In his characteristically remarkable fashion, Han paints the idiot as an independent thinker who is open to new ideas, consistently questioning consensus notions. However, to attain this status of independent thought, one must remove themselves from the digital networks that are pervasive today. I view this as an impossibility for many given the pervasive bid of capital for technological progress, in addition to the technological acceleration we have witnessed in the post-pandemic world.

What becomes of this group of outcast laborers? As we know, technology addresses problems in a scalable fashion. Consequently, I assert that technology will solve its own crime through the creation of increasingly complex virtual realities, or realities that appear close to, but are not quite, objective reality. The technological hegemony is already preparing for this mass migration to the virtual – Apple recently revealed its precursor to augmented reality glasses. The complete dissociation of humans with objective reality in favor of a virtual one marks the end of history: the moment when humans are outcast from the global landscape entirely, rendering the past redundant.

Into the Matrix

This is a very precise point so I will substantiate it. Indeed, history (according to Oxford) is “the study of past events, particularly in human affairs.” Participating in the act of historical analysis theoretically enables progress to occur. It is better to learn from the mistakes of humans that predated us than to internalize these lessons from experience. Assuming humans are still the main players in the global landscape, the study of history has utility.

But the story of denim provides us with a window into how technological adoption liquidates the value of the past. Once produced in a meticulous and artisanal fashion, denim production shifted from the hands of human weavers to machines after its mainstream adoption in the post-WWII era.  Initially a symbol for independence, jeans were quickly accepted as casual wear, and companies adopted industrial processes to meet surging global demand. [8] Jeans today are still widely produced in this fashion: synthetic indigo dye is favored over true indigo dye to provide jeans with their color; mass-produced denim is sold in a faded state, removing the intimacy of the fading process provided by raw denim; and importantly, the minor variations in jeans produced by shuttle looms were lost, washed away by the precision provided by industrialized processes. [9]  Consequently, the story of denim’s rise is meaningless – industrial tools have no knowledge of the traditions which predated them.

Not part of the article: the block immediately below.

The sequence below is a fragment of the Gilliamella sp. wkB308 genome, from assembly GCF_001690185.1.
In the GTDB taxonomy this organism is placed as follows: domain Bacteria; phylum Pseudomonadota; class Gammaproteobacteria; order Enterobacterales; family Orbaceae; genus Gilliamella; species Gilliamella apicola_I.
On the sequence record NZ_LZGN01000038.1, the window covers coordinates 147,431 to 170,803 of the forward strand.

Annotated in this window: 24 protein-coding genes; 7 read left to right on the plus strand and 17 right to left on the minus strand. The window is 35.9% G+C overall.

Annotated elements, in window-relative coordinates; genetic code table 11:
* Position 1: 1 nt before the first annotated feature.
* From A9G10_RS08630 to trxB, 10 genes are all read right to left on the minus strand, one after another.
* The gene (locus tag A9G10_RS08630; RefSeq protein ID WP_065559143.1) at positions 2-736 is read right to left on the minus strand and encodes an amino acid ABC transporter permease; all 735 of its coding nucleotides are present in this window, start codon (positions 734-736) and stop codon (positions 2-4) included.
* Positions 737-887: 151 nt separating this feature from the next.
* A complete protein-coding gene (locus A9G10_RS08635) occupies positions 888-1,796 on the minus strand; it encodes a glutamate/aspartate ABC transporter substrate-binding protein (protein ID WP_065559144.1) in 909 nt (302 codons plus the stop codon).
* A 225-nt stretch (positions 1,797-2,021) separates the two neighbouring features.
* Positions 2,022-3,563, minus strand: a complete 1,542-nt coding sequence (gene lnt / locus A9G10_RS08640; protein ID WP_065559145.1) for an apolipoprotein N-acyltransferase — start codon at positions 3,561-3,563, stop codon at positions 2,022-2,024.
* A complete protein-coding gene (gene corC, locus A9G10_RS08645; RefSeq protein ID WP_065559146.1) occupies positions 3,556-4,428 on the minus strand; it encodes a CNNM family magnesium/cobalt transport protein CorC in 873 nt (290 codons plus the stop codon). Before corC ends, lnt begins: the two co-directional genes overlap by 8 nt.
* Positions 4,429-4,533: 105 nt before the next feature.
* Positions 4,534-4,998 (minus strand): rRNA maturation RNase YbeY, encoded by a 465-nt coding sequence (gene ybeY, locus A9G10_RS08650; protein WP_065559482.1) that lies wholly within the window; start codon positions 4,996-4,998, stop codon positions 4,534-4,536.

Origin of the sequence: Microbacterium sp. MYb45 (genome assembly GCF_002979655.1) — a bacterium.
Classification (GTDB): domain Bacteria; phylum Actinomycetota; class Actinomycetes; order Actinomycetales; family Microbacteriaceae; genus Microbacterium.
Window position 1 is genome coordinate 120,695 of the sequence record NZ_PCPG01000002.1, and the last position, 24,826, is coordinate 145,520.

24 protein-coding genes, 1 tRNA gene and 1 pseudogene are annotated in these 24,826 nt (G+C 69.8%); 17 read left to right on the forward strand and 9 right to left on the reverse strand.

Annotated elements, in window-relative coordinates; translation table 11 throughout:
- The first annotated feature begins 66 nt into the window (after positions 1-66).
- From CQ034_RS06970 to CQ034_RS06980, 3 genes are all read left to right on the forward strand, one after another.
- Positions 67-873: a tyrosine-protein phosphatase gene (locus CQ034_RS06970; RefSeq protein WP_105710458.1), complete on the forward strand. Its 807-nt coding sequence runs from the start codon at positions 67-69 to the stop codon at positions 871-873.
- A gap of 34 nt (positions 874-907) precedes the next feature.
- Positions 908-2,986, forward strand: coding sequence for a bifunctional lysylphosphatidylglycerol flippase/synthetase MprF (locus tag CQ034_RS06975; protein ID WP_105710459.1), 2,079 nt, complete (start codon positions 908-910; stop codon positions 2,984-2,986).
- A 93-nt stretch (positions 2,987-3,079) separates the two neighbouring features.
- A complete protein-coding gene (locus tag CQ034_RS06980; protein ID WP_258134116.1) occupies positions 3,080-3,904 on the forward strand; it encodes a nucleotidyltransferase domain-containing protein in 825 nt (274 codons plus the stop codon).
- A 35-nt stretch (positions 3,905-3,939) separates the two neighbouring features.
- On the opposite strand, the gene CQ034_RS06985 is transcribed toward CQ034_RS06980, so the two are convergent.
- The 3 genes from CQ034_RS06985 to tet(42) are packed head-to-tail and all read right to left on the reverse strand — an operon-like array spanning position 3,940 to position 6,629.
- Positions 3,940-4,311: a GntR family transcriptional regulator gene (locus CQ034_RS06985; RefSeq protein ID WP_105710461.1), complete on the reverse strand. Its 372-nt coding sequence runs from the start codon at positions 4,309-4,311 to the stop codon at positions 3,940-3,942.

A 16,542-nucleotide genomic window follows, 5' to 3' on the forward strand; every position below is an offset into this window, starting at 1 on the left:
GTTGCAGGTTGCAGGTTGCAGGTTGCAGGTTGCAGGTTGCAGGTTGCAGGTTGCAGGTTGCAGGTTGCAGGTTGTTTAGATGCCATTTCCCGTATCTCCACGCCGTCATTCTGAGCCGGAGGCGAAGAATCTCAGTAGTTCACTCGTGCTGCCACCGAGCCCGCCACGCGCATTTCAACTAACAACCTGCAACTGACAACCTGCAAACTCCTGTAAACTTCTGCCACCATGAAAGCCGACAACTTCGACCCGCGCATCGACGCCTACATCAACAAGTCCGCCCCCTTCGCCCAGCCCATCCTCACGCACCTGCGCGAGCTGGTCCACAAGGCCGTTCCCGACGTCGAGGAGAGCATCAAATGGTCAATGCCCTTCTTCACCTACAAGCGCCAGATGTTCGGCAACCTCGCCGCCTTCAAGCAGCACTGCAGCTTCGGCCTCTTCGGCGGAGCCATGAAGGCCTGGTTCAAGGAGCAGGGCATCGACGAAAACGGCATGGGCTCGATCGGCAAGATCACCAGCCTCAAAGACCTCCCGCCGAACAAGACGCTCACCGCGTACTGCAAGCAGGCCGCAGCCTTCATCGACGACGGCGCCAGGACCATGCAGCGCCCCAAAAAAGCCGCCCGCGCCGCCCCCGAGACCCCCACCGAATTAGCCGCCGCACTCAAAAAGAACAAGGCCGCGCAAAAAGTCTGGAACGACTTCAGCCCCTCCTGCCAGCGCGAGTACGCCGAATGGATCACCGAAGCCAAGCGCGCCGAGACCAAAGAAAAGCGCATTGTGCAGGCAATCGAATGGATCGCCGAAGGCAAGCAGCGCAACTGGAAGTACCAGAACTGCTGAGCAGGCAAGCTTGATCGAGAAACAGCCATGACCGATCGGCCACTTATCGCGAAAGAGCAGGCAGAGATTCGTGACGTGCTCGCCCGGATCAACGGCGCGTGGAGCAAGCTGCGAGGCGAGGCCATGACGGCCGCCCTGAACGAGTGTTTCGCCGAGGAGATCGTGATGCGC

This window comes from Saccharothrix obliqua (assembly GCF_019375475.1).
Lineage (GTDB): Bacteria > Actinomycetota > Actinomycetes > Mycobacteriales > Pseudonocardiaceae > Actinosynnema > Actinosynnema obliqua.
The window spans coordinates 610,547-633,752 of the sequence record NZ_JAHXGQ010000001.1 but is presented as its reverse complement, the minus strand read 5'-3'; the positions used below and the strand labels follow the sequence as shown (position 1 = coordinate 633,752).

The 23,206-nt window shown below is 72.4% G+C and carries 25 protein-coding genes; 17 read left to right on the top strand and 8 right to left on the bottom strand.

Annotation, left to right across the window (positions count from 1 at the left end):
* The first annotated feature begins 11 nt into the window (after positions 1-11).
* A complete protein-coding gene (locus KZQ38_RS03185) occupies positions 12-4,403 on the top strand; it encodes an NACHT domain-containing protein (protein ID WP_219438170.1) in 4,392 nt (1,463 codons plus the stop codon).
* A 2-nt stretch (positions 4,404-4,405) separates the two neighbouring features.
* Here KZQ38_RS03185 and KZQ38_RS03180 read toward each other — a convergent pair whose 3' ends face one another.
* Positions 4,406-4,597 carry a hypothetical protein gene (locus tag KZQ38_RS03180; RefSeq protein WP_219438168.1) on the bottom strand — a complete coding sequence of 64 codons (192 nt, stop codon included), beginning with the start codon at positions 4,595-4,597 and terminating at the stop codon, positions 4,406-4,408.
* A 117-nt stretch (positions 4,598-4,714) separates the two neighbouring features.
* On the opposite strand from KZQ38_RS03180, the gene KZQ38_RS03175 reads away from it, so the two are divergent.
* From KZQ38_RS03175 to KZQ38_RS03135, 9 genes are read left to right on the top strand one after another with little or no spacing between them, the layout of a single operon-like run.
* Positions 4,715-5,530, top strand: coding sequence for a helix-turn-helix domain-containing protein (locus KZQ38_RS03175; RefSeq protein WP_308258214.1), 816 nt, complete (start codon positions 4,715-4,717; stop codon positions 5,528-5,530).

In addition to this immediate liquidation in the value of history we have also lost organic variation in denim. The different styles of jeans we see today are indicative of manufactured variation – it is rare to find a completely unique pair of jeans in modern times. Organic uniqueness is quickly becoming a notion of the past; it is a casualty of our infatuation with mechanization. [10] Denim’s saga is a microcosm of the broader problem of history’s destruction through technological adoption.

Modern technology’s liquidation of history is emblematic of its capacity to ­challenge-forth our interpretation of the world. This shifts the typology of time from a plane of trajectories (delineation of time) to a plane of moments (nodes on a network). The death of history is unsurprising under this new typology, for history can only exist in progressive time.  There is only now in a systematic world.

In a typology of nodes, connection is instantaneous and eminent – it is all-encompassing. The past cannot explain the future – these are two distinct modes of temporal order. Our inability to reject technological adoption is a symptom of this configuration of time, and it is the basis for our loss of authenticity. The disappearance of the idiot is the loss of uniqueness, a casualty of our technologicalization, in the same manner the loss of geography is a casualty of globalization. Geography; uniqueness; time; history; are casualties of our mechanization. [11]

In a world that has cast humans from the global landscape, history no longer has any context. In this configuration, humanity, in its terminal phase, has completed its manifest destiny of the total application of technology, and as such, simply inhabits the space in between, longing for a distraction from the depressing nature of a world where truth has been concealed.